Residents use social media to protect their communities

Throughout the valley, cities are using social media and other high-tech tools to help keep residents informed and the community safe. Moreover, social media gives locals a chance to interact with law enforcement and send anonymous tips, proponents say.

ALERTID

Nevada-based AlertID sends emails, text messages or push notifications to its members about crime, terrorism, sex offenders, natural disasters, missing children and severe weather, among other things, that can threaten the safety of families and neighborhoods.

The company has established partnerships with the Las Vegas, Henderson and North Las Vegas police departments and provides a free mobile application and website to help connect law enforcement personnel and residents.

“Having an involved and aware community will make any city safer, and this has had an impact on the city,” said Kathleen Richards, Henderson public information officer. “The application has a plethora of things that people want to know about.”

Residents can sign up to receive alerts of any suspicious or criminal activity.

However, Richards said people should call 911 for emergencies or 311 for nonemergencies if they want to report suspicious activity.

The application also features an interactive map that displays potential threats in the surrounding neighborhood, schools and the community at large. An electronic neighborhood watch helps users warn neighbors.

To sign up for the free service, users input an address and select the information they want to receive at alertid.com.

NEXTDOOR

Since launching the application nationwide in 2011, Nextdoor has become a useful tool for neighborhoods to improve communication.

By creating a user name on nextdoor.com, residents can create private neighborhood websites to share safety tips, such as recent home burglaries, stolen items and animal cruelty.

“In the beginning, I noticed that criminal activity was being posted on the site by victims of crime in the neighborhood,” said Janis Cramer, who uses the app. “That information was very helpful and made everyone more alert about their surroundings and home security.”

When people sign up, they have the option to send a postcard invite to surrounding neighbors asking them to download the application.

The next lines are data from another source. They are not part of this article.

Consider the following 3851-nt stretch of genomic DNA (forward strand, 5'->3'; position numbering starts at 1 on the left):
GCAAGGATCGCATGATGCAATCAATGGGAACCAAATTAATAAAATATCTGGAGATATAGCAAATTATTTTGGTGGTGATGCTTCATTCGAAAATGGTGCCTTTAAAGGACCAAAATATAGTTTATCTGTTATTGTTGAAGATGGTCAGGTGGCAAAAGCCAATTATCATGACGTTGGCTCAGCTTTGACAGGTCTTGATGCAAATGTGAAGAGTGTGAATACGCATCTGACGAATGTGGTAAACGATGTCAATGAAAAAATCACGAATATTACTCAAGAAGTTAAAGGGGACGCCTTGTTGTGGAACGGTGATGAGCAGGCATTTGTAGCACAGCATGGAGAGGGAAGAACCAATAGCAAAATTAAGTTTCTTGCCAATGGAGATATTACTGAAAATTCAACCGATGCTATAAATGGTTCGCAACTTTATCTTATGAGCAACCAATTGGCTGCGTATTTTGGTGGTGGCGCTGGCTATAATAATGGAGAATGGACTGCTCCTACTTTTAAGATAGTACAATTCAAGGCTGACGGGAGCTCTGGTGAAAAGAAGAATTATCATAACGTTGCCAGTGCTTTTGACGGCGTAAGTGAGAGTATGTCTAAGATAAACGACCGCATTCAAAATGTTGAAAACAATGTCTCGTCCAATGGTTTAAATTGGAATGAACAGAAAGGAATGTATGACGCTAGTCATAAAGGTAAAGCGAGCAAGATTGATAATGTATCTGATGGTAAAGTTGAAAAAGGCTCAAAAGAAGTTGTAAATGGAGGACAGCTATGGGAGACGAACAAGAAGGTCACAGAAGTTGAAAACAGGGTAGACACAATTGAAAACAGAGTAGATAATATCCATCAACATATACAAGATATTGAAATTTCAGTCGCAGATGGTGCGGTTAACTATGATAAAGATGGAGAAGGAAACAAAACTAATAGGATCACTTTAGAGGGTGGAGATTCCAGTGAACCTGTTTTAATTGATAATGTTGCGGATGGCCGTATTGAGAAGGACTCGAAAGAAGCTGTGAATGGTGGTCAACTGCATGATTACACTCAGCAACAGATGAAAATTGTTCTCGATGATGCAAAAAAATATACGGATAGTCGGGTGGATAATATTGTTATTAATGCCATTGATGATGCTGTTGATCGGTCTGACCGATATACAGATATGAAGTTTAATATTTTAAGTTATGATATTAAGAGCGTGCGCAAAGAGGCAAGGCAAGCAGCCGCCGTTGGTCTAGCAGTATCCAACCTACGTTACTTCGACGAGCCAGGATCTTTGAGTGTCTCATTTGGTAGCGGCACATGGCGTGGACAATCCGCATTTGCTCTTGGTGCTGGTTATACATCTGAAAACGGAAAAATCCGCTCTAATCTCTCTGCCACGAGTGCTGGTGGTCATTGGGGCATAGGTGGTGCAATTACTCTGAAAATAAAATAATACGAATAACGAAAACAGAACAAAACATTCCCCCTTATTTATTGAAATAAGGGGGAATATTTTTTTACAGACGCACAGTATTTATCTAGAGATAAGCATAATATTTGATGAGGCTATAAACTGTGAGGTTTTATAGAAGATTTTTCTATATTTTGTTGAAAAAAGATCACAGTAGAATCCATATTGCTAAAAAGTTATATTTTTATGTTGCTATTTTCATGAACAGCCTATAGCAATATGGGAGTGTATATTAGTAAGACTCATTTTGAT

In addition, local officials can post information regarding important news, services, programs, free events and emergency notifications to Nextdoor neighborhoods within the city.

Neighborhoods establish and self-manage their Nextdoor websites. All members must verify that they live within the neighborhood before joining a Nextdoor website by providing an address through their mobile phone or land line, credit or debit card, Social Security number or postcard.

Information shared on Nextdoor is password-protected and cannot be accessed by Google or other search engines, according to the website.

TEXTING CRIME TIPS

As part of the See Something, Say Something program, which relies on residents to be the eyes and ears of the community to keep everyone safe, the Metropolitan Police Department has an easy way for community members to report suspicious activity.

Southern Nevadans can report crime tips to Metro by texting information to lvmpd80477.

Capt. Chris Jones of the Southern Nevada Counter-Terrorism Center said in a press release that the new text number is a precursor to an app under development by Metro that will give residents even more power to help fight crime. The app will allow Metro to receive photos and videos from residents.

Community members must still dial 911 for an emergency.

OTHER SOCIAL MEDIA WEBSITES

Residents can also stay in touch with Metro through Facebook at facebook.com/lasvegasmetro and Twitter @lvmpd, which have proved helpful in disseminating information to the public, police said.

“We can reach more than 100,000 people through our social media pages,” said Steve Crupi, public information officer for Metro. “Almost everyone is on Facebook or Twitter, and we can use it to post breaking news updates, safety tips or other (nonemergency) messages.”

Crupi said the department uses social media to post photos of events, news updates, breaking news, announcements and to ask the public for help in locating an individual.

Metro ranks in the top 10 for the most social media-friendly police departments in the nation’s largest cities, according to the International Association of Chiefs of Police’s Center for Social Media website, www.iacpsocialmedia.org.

In addition, various Metro bureaus and area commands operate specialized pages such as a one for recruiting officers, 911 dispatch and the Northwest Area Command.

Contact North View reporter Sandy Lopez at slopez@viewnews.com or 702-383-4686. Find her on Twitter @JournalismSandy.

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